I felt nothing for the characters in this book. In a book, we’re meant to feel connected to the main character and want them to be successful in whatever they are trying to achieve. In this book, I couldn’t have cared less if Jenna died. I didn’t feel connected to her in any way. I didn’t feel anything for Jenna’s ‘love interest’, if you could even call it that. All Jenna and this guy did was kiss a couple of times. They had two half-decent conversations, the rest of the time their conversations were not impressive. I didn’t feel a spark between them at all. I didn’t hate the guy, I just didn’t like him. He was hardly special. I felt the same way about all of the other characters.
I’ve read so many books like this one and it didn’t stick out to me as being one of the best. The plot was too slow and the twists were hardly twists, seeing as I figured out most of them before they were uncovered. I understand that the author was trying to convey messages about what it meant to be human, but I felt like it could have been done better. 

Oct 29,2012
This review is a spoiler. View anyway?

Synopsis: The story revolves around a seventeen year old girl who has just woken up from a coma. A year has already passed since the accident and she arises with an empty mind. Trying to figure out who she really is, and rejecting the 'fairytale' her parents give her, she bumps into 'new friends', Her friends have helped her to remember what life feels like; Ethan revived the word love, Allys friendship, and Mr. Bender, hope. When she finally decides to start fresh, her choice is altered by her disturbing findings; her father has invented a 'miracle medicine', her parents have done something illegal, she is known to be dead. But what provoked her the most was that she was illegal. And she doesn't even know what percentage of her IS Jenna Fox.


Favourite Character: My favourite character would be Jenna's grandmother, Lily. She is very true to herself, and despite her unknown hate for Jenna, she helps her to find out who or what she really is. She's always standing up for what's right, but is there to support her daughter, Jenna's mom, even after the mistakes she made and help her back on her feet.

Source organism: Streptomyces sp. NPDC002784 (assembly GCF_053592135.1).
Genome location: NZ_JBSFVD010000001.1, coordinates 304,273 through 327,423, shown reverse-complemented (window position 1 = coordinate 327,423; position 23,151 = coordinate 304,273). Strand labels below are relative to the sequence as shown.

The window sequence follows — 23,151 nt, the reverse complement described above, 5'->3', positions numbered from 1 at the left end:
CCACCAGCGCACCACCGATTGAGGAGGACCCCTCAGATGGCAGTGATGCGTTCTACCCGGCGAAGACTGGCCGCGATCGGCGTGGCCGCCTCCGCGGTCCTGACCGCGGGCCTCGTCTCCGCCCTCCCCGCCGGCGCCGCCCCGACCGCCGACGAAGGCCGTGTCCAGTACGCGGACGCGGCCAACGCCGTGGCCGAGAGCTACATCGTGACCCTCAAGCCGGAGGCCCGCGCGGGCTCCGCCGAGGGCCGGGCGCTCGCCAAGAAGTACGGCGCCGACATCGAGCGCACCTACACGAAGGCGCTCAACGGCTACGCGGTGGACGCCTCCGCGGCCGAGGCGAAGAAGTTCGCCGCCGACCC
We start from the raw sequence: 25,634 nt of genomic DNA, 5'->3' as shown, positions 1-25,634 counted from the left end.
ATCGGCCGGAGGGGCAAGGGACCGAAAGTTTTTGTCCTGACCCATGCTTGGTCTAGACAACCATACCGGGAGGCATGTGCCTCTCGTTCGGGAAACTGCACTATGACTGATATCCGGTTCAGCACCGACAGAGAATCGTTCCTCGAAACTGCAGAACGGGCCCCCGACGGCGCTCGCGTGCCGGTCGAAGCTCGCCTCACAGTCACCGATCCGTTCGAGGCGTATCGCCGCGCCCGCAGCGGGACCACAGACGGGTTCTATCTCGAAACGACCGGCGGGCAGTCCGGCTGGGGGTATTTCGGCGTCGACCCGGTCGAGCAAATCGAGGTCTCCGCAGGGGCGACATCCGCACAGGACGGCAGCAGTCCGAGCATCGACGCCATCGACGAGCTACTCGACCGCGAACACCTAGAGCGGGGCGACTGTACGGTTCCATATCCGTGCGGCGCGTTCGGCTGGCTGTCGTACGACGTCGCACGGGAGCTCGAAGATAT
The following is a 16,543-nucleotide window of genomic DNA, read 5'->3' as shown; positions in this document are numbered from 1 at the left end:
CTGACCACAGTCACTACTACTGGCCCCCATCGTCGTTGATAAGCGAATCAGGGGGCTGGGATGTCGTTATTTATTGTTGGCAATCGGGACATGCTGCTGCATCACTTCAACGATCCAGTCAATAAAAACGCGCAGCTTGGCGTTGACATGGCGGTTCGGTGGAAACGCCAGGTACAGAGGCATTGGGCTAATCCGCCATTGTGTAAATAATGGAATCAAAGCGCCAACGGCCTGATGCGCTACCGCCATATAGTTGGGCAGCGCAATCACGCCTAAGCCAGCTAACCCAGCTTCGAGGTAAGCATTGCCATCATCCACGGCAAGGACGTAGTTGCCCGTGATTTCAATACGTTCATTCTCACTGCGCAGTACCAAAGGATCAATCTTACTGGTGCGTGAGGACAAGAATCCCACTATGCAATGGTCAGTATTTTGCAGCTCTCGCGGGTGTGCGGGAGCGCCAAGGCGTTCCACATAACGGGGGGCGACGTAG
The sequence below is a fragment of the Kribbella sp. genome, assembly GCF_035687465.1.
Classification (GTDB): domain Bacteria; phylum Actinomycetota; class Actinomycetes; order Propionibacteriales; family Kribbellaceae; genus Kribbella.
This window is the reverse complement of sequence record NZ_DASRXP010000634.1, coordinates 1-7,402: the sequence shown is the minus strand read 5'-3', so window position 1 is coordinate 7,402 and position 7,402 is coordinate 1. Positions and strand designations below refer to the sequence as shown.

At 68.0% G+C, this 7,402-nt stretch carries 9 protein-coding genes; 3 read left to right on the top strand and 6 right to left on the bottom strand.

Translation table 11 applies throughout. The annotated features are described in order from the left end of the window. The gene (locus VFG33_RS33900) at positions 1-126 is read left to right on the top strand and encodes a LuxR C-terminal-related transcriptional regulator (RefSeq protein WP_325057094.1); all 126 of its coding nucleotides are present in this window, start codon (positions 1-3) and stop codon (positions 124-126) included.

Favourite Part: I have MANY favourite part from this amazing book! One part though, that means a lot to me, is when she decides that no matter how much of her was still her, or how wrong her parents were for not telling her the truth, she is still Jenna Fox. And that her parents would die for her; anything to give their daughter 'the life'. So she forgives them, and lets them hold her in their arms, lets them comfort her through her troubles.

Recommendation: Although the book says: "For secondary school age", I would say trom ages 11 and up. The book is enjoyable for all ages, boy of girl, sad or happy; it's for everyone. I would also recommend that schools share this book and read it in their classes. It will educate the young generation about possibilities for the future, with the overuse of technology, too many vaccinations. Surely, this is an all-time favourite book of mine.

Apr 06,2011

Before the accident she was Jenna Fox, a sixteen year old who followed the rules, who was her parents' miracle child, who was perfect. After the accident she was no longer sure she was Jenna Fox. She was no longer sure who Jenna Fox was.

When she awoke she cried, she didn't remember doing that. When she awoke her family was with her; her watching father who was soon to leave her, her over protective mother who would not leave her side, and her grandmother who now despised her. They were all there but she didn't remember them.

When she awoke it was to a different world, a different city on the other side of the country, a different house unfilled and dilapidated, a different room bare and impersonal. What had happened for them to move so far, what had happened to all her belongings, what had happened to her?

As everyone around her tries to convince her of who she was she realises she no longer knows what she is. What is she if she can not understand the world around her, if words she once knew escape her, if voices she once heard still call to her? Is who she is now enough to exist, enough to be loved? Can she still be Jenna Fox without knowing anything about her?

The Adoration Of Jenna Fox is about definitions, acceptance and ethics. A captivating and moving mystery of life and change that demonstrates the blinding power of love, and how far people will go to save the ones they love.



People Who Read This Book Also Read

File 12746